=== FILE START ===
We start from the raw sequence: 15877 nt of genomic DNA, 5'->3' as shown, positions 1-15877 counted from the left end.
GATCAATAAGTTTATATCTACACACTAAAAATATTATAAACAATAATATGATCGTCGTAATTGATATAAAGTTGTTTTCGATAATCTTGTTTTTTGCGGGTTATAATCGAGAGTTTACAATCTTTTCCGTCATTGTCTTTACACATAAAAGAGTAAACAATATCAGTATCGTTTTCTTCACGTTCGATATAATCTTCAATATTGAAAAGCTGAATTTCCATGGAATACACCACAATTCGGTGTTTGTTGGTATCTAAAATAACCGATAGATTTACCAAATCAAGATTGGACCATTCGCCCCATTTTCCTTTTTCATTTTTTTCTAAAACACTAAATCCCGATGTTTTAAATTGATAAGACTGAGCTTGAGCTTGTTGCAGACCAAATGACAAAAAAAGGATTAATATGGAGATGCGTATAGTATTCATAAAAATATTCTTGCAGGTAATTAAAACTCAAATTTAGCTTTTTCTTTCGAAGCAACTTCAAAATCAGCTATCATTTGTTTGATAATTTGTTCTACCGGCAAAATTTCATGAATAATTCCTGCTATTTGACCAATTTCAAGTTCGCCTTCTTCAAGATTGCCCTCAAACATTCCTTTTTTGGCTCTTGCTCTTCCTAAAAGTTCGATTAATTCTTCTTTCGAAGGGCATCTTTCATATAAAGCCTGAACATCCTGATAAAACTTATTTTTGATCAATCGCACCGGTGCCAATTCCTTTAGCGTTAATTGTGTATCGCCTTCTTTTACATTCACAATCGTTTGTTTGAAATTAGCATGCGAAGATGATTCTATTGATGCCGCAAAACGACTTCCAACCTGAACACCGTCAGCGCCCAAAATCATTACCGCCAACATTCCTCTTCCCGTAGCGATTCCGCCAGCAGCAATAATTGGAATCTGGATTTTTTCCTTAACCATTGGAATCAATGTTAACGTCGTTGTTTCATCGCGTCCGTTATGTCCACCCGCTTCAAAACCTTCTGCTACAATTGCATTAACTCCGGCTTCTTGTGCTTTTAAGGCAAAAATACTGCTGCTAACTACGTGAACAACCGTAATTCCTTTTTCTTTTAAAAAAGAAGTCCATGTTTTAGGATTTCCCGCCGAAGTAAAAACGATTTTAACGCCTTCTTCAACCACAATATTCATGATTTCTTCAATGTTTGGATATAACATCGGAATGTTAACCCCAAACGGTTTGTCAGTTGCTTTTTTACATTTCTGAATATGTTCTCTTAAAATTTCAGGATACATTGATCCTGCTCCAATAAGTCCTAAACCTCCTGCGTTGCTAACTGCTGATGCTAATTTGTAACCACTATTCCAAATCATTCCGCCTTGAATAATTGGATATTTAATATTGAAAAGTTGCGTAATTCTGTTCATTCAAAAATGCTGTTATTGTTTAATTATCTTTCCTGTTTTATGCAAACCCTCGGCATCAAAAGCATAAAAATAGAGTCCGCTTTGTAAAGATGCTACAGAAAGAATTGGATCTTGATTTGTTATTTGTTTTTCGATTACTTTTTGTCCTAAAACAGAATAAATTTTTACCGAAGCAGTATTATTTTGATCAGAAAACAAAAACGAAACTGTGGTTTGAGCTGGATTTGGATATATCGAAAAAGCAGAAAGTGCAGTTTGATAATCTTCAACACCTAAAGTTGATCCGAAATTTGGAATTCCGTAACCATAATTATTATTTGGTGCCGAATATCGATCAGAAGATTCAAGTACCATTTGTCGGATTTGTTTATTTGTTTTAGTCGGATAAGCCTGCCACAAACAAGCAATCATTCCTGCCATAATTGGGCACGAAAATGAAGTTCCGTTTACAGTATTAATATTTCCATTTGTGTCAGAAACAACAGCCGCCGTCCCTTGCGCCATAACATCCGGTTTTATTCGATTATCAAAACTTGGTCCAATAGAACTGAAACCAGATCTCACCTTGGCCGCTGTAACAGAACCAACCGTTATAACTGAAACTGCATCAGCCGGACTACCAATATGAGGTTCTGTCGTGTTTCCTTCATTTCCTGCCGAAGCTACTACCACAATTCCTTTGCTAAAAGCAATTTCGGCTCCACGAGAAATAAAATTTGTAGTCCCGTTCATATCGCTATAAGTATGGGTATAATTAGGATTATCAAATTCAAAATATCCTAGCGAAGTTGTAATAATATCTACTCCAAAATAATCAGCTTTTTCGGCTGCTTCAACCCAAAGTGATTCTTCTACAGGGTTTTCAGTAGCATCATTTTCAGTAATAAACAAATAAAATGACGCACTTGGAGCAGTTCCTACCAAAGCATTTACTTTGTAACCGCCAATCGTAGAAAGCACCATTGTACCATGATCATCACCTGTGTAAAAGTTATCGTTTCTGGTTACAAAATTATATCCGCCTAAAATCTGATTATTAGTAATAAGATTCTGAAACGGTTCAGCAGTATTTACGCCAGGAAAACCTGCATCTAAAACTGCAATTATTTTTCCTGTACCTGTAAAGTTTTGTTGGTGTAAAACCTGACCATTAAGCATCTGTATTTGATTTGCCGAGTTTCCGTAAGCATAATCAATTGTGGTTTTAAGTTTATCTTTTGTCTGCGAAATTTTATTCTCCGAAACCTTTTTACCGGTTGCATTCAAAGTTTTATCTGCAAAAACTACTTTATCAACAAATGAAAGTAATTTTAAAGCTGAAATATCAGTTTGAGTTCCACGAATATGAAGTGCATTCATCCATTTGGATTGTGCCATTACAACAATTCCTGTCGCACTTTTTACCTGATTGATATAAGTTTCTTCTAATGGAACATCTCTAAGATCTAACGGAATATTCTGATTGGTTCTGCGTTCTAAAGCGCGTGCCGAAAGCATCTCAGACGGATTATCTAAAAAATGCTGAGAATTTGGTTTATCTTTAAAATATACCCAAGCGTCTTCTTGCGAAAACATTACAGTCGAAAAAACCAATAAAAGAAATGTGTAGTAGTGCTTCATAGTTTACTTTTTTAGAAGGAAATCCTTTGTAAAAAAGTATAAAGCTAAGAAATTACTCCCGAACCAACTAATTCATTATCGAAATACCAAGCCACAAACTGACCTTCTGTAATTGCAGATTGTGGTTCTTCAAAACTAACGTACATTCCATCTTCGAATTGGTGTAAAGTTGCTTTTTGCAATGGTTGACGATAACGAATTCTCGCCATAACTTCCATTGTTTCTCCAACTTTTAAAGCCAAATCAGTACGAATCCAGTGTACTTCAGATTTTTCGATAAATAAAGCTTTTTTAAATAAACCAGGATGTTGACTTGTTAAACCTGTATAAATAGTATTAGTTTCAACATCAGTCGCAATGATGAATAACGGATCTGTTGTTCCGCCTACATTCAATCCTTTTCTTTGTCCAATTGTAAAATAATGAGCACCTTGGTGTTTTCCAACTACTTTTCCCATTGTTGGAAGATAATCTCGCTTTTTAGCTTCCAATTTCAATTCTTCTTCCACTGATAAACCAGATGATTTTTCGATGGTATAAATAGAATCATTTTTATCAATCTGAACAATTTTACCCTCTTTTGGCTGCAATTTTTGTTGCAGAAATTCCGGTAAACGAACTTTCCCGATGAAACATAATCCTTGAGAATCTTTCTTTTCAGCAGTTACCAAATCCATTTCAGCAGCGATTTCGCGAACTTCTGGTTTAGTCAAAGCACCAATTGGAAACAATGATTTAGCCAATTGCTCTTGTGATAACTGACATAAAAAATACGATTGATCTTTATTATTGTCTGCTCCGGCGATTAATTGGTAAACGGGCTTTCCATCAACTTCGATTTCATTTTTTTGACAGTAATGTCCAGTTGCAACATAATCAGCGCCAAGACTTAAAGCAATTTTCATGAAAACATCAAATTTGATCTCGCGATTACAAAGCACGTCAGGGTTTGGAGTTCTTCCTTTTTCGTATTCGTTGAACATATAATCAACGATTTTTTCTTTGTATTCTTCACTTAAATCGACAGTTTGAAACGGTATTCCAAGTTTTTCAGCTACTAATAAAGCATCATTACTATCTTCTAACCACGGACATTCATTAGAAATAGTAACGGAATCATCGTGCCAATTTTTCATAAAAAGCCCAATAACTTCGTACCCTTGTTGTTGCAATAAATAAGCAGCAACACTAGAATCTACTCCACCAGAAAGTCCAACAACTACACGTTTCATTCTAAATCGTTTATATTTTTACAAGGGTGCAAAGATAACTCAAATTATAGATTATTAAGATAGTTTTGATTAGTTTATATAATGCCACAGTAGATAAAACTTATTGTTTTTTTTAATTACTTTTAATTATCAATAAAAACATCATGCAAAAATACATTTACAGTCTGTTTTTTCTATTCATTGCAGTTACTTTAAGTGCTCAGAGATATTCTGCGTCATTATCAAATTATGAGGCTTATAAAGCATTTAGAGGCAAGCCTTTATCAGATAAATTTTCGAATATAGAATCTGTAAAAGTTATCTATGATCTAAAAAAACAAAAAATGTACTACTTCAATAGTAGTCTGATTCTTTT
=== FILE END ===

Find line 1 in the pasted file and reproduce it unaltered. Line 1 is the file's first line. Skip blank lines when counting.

We start from the raw sequence: 15877 nt of genomic DNA, 5'->3' as shown, positions 1-15877 counted from the left end.